I grew up in Fort-Coulonge, a small village in the Pontiac region in Western Quebec, Canada. My father owned a farm. On the farm, we raised animals. We had cows, chickens, and pigs. My father also taught me at a very young age, how to take care of these animals, how to groom them, and how to feed them. For some animals, I had to learn how to butcher them too, and how to cook them. That's how it was back in those days. We also had a garden with potatoes, cabbage, carrots, tomatoes, onions, and much more. We ate what we grew; and we grew what we ate. And on and on it went. It was that simple.
From my youth, I have learned that the use of fresh ingredients represent the foundation of good cooking. Respecting the ingredients' original tastes by preserving as much as possible what it was meant to taste is what makes great cooking. The challenge obviously is combining these ingredients in creating an unique symbiosis of tastes and textures. However, cooking by itself, especially home cooking, does not have to be all that complicated. In this age of time, so many foods have been modified and pre-packaged in the stores, giving consumers a sense of painless simplicity. I believe that it is important for us, for the sake of our own health and our responsibility toward the future generation, to eat better, to engage in conscious eating, and to teach our children the elemental taste of what a food naturally tastes like, uncamouflaged with additives, sugar, and all the extraneous fluff.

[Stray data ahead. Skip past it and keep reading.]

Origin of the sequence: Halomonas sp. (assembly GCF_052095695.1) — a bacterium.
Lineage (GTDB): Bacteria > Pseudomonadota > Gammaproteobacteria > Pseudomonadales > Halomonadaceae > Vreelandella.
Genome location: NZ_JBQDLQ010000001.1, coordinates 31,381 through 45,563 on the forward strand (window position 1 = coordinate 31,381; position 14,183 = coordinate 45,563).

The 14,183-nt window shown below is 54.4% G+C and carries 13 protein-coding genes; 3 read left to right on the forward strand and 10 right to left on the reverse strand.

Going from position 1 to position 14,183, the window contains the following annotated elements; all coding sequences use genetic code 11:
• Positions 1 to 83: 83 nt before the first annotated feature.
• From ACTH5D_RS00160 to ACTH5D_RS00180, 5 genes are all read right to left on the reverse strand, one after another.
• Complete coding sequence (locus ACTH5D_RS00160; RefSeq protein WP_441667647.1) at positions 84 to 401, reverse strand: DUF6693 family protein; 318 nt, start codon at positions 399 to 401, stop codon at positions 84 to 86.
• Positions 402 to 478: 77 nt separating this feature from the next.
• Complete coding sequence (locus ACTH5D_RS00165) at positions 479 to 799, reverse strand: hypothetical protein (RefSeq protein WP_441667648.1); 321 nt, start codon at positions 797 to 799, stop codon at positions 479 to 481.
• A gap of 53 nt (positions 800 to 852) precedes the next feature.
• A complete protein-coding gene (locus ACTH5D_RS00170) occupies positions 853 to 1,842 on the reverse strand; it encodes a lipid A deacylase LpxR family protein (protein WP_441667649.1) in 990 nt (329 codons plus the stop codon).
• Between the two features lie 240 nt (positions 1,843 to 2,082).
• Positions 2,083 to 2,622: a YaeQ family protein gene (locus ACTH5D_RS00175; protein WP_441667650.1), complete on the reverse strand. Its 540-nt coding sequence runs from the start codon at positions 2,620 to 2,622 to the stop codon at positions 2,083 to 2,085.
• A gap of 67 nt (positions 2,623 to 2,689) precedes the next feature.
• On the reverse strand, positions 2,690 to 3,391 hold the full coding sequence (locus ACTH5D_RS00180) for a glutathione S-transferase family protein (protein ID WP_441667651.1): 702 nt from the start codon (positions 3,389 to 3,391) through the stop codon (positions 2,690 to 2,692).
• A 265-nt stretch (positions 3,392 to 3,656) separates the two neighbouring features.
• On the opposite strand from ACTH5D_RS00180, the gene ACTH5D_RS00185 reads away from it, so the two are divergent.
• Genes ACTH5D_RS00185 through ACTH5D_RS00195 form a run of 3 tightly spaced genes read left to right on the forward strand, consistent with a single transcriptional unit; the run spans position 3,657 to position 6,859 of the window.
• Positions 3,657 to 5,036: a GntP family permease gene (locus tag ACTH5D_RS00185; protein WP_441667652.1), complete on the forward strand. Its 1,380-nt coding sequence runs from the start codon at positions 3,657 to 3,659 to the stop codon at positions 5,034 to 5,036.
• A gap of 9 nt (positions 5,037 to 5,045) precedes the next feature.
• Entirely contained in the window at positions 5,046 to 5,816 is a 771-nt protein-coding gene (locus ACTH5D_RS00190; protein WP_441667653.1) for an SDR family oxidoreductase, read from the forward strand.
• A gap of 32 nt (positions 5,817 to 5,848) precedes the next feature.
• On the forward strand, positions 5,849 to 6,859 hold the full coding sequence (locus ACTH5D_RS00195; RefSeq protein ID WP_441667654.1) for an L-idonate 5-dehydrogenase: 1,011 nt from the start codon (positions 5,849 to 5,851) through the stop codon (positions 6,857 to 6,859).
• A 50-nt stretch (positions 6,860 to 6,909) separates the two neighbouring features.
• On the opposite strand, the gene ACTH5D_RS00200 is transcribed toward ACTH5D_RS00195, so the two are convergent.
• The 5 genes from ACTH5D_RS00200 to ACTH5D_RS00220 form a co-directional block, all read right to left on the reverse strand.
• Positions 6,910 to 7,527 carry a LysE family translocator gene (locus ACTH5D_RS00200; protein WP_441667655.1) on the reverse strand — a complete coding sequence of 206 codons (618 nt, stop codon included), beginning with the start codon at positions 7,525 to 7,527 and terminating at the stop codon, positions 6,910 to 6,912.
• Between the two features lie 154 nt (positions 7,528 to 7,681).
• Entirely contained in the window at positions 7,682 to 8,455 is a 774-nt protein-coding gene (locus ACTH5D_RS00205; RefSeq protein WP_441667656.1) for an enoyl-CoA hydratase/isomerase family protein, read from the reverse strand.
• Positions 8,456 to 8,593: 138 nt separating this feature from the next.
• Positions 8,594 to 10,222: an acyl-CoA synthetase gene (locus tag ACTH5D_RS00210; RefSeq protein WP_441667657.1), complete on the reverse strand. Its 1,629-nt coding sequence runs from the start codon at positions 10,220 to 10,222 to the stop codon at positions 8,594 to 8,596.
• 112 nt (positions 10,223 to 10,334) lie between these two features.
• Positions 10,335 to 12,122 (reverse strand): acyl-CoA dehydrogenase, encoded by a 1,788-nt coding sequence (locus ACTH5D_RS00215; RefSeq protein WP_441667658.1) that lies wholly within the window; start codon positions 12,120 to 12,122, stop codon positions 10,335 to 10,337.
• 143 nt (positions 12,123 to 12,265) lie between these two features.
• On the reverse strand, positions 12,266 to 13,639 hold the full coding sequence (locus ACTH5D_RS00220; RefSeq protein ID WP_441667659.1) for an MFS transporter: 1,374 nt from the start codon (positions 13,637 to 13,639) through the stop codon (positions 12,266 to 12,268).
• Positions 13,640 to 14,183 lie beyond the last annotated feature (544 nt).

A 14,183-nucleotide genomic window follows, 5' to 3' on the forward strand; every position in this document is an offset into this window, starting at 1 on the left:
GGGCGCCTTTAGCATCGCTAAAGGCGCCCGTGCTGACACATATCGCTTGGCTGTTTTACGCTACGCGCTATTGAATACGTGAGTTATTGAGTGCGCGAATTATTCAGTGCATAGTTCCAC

When I arrived in Montreal, I was 19 years old. My first jobs included working in the kitchens of Côte-à-Baron and Witloof on St-Denis street. Eventually I got to design the menu of a pizzeria chain, which you may be familiar with, called Pizzédélic. I also spent four years there as a head chef.
In 1995, I was 28 years old. I took a big leap of faith and opened my first restaurant with a friend and colleague, called Le Misto. Serving Italian bistro food, the restaurant was one of the first to be opened on Mont-Royal avenue. It remained open for another 20 years, becoming one of the classics of the neighborhood.
Some time between Le Misto and teaching at L'Académie culinaire, I also participated in the opening of Romeo pizzeria, also on Mont-Royal avenue, as well as Spag & Co in Mont-Tremblant, to name a few.
Ultimately, Le Richmond, followed by Le Richmond Italian Market (10th and 11th restaurant, respectively) represent my biggest endeavors to date, not only in terms of size and capacity, but also in ideology and conceptualization. My fellow restaurateur colleagues are well-aware and all too familiar with the amount of energy and work it takes to open just a small-size restaurant. Every detail requires your attention. And everything is a detail. Someone in the industry once told me that launching a new restaurant is really quite like a "love-and-hate" relationship. Yet, there must be a lot more love than most of us would like to admit. Actually, there has to be, or else no one would be doing it.
I have learned many things along the journey. To date, I am still learning. The restaurant business can be described like an oil puddle: it's easy to spot the big puddles, but hard to actually grasp it in your hands. That's why it is such an attractive, yet hard business to get into. At the very end, I believe that food is what brings all of this together. The kitchen is the heart of a restaurant - at the very least, it's where I have put my heart in the last three decades of being in this industry.